Interesting conversations

I’ve recently been involved in some interesting conversations about digital literacies and how people go about acquiring them.  All these have one key element in common, which I will draw out at the end of the post.

I was chatting with some students who were saying they were surprised that so many of their peers seem to struggle with institutional systems.  Specifically, they were surprised that their fellow students have trouble with our timetabling system and our VLE.  Now, I can’t say I share their surprise – I know I struggle with these systems, and I generally think I am fairly digitally literate – but I do understand their reasoning.  They were pointing out that although it can be annoying when a site it slow, or perhaps has key navigational elements presented in less-than-easy-to-see ways (pale grey on white…!), or goes wrong and is unavailable, they see these as learning opportunities.  OK, these are students doing technical courses, and part of the learning they take from their interactions with these systems is ‘how not to develop software’, but they have a point – even awkward, cumbersome systems can make us pause to reflect.  And if a system goes down when we are trying to use it to submit work at the last minute, part of our reflection should be along the lines of “Don’t trust the tech to be working at the last minute, when it is almost guaranteed to be under the greatest load”.  And that, actually, is a Digital Literacy.

Another conversation was with some of our marvellous admin staff, who were saying that they learn from each other.  If they identify something they don’t know how to do, or notice a colleague doing something and know a better way, they ask, share and communicate.  When they get the time (a rare occurrence, given the work load we put them under), they even explore new ways of using the technology.  I can’t put in to words the level of respect I have for them because of this can-do, explorative, collaborative attitude.  That is Digital Literacy.

Another thing I have heard this week, and this is close to my heart because I have seen it happen in other organisations, is that there is a perceived move towards being more ‘business like’ and a growing trepidation about admitting you don’t know something because it may jeopardise your promotion/grades/job/future.  One person even commented on the perception that the increasing number of suits being seen around campus makes them wary of asking questions.

The thing the conversations have in common is that the digitally literate people are prepared to ask those questions.  They know that they can’t know everything, and that a key skill is knowing who, where, and how to ask.  Sometimes that is done face to face, and sometimes it is done using technology.  Interestingly, though, most people are identifying the gaps between their existing knowledge and what they might need themselves.  That relies on a level of knowledge about future, or even current, needs which we may not always have – being able to ask questions helps us identify better ways of doing things, ways of improving our Digital Literacies.  Let’s make sure everyone feels at liberty to ask those questions, and let’s try to capture the questions and answers in a way that others can re-use.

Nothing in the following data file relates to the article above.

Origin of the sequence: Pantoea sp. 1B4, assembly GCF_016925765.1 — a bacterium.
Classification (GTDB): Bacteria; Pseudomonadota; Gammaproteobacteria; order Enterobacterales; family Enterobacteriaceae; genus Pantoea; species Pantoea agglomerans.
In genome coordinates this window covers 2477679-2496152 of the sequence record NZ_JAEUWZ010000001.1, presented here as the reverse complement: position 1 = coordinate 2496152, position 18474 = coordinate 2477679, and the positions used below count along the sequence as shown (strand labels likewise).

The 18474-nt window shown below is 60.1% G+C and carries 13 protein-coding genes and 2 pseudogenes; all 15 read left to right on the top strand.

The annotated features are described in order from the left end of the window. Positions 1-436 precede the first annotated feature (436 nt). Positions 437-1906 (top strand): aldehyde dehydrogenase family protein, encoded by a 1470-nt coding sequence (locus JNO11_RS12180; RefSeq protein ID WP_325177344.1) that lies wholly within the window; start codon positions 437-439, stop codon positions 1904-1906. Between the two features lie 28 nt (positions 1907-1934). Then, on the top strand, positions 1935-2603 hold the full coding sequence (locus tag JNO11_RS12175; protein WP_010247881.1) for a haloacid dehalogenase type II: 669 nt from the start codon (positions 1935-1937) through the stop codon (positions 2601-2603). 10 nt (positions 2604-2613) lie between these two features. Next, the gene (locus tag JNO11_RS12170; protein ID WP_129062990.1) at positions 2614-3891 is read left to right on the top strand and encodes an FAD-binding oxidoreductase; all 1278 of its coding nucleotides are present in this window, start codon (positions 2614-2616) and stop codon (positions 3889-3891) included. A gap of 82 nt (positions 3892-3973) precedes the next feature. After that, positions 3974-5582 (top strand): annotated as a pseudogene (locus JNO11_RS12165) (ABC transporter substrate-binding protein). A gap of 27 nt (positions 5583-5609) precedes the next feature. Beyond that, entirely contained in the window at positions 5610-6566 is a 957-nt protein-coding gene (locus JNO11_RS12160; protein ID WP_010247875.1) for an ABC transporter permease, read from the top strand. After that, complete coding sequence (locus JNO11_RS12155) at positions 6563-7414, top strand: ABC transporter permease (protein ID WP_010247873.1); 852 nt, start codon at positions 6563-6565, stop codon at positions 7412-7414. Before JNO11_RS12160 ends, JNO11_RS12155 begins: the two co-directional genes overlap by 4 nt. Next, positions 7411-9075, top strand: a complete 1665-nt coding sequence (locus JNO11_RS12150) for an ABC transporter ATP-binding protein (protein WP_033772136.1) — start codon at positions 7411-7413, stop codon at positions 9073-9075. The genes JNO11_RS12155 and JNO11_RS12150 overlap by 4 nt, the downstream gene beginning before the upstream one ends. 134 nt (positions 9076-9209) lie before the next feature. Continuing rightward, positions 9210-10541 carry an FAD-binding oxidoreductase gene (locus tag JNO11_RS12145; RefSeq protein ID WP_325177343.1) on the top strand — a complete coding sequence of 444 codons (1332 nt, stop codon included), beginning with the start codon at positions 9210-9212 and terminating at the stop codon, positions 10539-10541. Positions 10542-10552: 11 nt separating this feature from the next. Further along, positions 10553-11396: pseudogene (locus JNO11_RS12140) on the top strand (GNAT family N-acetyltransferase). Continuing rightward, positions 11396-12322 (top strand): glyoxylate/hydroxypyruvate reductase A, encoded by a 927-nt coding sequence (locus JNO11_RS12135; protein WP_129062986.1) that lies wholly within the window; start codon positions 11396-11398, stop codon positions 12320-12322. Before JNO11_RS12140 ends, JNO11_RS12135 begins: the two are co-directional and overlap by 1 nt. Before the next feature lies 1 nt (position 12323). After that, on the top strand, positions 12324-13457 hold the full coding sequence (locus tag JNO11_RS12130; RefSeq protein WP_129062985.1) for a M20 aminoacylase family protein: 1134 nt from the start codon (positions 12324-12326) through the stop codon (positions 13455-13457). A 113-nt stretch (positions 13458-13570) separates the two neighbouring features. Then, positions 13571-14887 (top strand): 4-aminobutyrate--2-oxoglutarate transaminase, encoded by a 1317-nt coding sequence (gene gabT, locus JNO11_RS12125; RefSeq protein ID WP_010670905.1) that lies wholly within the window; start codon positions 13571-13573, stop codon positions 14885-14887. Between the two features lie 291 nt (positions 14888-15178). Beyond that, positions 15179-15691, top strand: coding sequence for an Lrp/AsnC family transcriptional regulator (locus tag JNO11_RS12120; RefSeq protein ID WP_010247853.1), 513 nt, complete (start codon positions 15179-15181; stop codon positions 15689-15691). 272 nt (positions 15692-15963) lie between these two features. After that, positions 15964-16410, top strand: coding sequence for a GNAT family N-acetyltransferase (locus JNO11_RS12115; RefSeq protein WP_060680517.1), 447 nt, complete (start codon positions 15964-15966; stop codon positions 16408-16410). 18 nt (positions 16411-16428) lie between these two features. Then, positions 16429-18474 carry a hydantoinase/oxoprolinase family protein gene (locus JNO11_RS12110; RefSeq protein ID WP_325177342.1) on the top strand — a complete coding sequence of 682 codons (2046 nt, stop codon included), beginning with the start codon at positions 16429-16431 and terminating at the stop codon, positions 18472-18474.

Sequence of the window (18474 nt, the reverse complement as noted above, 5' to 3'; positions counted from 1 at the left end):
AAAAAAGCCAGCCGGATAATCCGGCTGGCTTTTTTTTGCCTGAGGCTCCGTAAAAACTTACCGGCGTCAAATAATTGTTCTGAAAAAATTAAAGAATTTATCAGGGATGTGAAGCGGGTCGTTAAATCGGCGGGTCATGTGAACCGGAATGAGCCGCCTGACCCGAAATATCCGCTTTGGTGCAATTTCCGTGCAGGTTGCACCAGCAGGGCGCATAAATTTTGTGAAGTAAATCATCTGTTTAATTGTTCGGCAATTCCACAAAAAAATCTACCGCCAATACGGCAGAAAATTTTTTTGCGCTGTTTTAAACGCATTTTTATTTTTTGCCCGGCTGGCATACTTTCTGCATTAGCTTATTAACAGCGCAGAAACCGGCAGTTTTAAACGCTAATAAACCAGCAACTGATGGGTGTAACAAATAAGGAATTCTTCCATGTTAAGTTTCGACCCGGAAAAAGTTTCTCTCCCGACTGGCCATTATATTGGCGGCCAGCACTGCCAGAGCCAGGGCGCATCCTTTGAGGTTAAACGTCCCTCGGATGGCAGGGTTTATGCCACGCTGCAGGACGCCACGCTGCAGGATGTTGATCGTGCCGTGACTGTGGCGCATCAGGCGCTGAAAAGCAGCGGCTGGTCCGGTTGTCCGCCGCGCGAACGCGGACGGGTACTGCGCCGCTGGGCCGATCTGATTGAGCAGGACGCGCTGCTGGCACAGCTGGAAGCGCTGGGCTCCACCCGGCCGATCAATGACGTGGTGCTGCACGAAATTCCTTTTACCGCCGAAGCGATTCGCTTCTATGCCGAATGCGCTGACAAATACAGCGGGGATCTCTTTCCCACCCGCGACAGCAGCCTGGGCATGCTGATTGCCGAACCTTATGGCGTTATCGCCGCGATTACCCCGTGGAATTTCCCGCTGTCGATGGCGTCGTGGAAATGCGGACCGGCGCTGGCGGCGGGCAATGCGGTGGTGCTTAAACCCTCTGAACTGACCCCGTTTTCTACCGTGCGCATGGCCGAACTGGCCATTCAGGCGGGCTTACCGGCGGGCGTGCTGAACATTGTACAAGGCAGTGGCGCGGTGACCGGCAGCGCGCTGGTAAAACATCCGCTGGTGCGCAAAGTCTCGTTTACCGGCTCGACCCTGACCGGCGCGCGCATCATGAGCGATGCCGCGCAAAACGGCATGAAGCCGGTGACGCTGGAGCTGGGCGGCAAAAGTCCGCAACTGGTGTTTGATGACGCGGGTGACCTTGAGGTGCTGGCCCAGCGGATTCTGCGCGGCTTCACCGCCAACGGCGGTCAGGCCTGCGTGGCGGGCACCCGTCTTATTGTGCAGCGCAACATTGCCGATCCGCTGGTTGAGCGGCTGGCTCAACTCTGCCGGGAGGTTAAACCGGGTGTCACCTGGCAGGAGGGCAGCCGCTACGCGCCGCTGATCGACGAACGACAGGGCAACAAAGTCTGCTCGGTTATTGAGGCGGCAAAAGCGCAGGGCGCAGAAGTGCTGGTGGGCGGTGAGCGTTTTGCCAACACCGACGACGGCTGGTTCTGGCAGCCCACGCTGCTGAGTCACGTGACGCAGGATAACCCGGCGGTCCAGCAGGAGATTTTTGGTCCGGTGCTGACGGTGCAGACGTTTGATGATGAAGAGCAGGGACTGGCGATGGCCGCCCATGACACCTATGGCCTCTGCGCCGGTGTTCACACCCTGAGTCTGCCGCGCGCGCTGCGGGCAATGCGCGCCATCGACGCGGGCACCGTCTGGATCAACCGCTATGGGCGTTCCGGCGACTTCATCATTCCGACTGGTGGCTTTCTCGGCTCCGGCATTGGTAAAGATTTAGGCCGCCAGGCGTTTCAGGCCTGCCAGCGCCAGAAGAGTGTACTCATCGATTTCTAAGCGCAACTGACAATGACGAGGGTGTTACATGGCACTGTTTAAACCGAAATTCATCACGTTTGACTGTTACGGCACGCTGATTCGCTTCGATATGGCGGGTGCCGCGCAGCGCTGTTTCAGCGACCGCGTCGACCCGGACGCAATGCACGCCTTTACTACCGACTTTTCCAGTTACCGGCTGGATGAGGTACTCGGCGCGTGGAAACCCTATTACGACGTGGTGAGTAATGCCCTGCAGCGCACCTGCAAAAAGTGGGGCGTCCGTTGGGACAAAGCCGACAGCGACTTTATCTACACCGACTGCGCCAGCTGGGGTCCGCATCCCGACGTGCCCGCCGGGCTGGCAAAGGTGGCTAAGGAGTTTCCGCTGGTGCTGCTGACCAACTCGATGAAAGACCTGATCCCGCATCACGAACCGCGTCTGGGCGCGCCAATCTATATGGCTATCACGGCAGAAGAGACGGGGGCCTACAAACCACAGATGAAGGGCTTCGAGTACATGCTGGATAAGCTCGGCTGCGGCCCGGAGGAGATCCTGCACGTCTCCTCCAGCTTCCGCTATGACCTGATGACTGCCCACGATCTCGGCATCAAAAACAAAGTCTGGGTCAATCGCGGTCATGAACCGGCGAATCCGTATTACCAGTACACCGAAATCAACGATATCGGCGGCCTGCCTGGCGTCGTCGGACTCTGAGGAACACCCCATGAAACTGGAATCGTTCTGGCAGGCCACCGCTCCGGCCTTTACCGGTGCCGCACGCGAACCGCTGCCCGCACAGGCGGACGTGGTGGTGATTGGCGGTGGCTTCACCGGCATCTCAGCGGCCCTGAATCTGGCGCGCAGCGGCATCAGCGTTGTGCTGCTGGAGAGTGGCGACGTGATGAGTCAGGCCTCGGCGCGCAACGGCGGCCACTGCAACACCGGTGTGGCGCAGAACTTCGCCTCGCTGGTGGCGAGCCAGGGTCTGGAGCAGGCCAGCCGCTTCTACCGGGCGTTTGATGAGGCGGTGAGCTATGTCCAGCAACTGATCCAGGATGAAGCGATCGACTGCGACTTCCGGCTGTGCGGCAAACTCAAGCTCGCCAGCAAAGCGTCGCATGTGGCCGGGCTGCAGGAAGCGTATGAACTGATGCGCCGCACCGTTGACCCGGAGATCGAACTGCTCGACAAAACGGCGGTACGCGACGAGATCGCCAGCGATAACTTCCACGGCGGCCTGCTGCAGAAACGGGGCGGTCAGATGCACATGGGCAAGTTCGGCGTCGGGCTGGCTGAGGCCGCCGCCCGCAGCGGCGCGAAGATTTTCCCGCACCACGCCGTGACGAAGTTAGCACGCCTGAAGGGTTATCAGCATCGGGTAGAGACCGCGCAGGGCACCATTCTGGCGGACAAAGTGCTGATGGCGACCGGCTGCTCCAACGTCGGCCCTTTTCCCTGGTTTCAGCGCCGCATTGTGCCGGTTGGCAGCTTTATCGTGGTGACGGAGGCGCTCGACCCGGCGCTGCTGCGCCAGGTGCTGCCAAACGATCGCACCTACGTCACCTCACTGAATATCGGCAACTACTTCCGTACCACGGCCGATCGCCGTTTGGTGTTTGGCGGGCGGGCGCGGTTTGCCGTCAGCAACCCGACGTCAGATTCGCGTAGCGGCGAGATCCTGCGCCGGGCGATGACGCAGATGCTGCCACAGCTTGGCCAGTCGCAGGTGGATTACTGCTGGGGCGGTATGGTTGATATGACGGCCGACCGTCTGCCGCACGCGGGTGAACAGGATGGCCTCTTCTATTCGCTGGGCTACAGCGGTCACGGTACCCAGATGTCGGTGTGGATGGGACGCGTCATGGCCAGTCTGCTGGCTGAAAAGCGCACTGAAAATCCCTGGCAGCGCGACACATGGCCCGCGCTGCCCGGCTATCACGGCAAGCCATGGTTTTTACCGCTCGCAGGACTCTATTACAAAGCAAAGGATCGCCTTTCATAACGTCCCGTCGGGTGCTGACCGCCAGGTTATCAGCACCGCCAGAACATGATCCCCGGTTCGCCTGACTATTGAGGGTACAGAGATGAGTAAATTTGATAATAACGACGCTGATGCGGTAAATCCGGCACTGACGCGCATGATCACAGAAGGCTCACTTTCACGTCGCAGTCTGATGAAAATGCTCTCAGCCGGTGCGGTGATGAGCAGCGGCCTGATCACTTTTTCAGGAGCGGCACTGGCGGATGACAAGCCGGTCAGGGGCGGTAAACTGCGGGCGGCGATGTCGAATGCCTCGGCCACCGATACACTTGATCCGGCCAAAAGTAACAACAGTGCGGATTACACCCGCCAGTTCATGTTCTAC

About patparslow

I am a researcher in the School of Systems Engineering, working in the fields of social media, digital identity and learning. I have previously worked in IT training/education, land survey, civil engineering, IT support, and as a software engineer.
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7 Responses to Interesting conversations

  1. Doug Belshaw says:

    I agree, Pat. There’s a lightness and agility that marks a ‘digitally literate’ individual that allows them to traverse technologies and networks. 🙂

  2. Are the most digitally literate also the most conventionally literate? Literacy is conventionally developed by study and asking questions and the same seems to be true for digital literacy.

    • patparslow says:

      I think they are both founded in the same attitudes and outlooks, and almost certainly tend to be linked for that reason, but I would say I have certainly known some digitally literate people who might struggle to qualify as literate in conventional terms e.g. having atrocious spelling, grammar, and sometimes even comprehension, but still somehow able to take part in a discussion online and produce something meaningful as a result. At least, I think that qualifies as digitally literate (at least to some degree).

      So, broadly yes, but with some exceptions?

  3. Nikki says:

    I started writing a comment, but then I got so worked up I ended up making my own blog post haha you can see it on the ExeterCascadeBlog.

  4. SEO in Kent says:

    Interesting post Pat. I think there’s certainly is a fine line to be struck between reaping the benefits of digital innovation with and gradual introduction of these technologies ( e.g. training in a collaborative, impartial atmosphere).

    Digital literacy seems to be increasingly important to potential employers, but as you say, there are a lot of digitally literate individuals with poor grammar and spelling – myself included.

  5. Gareth Bull says:

    I also agree Pat. I know I’m a bit late reading this – but I still believe this 100% applies.
    Keep up the good work Pat.

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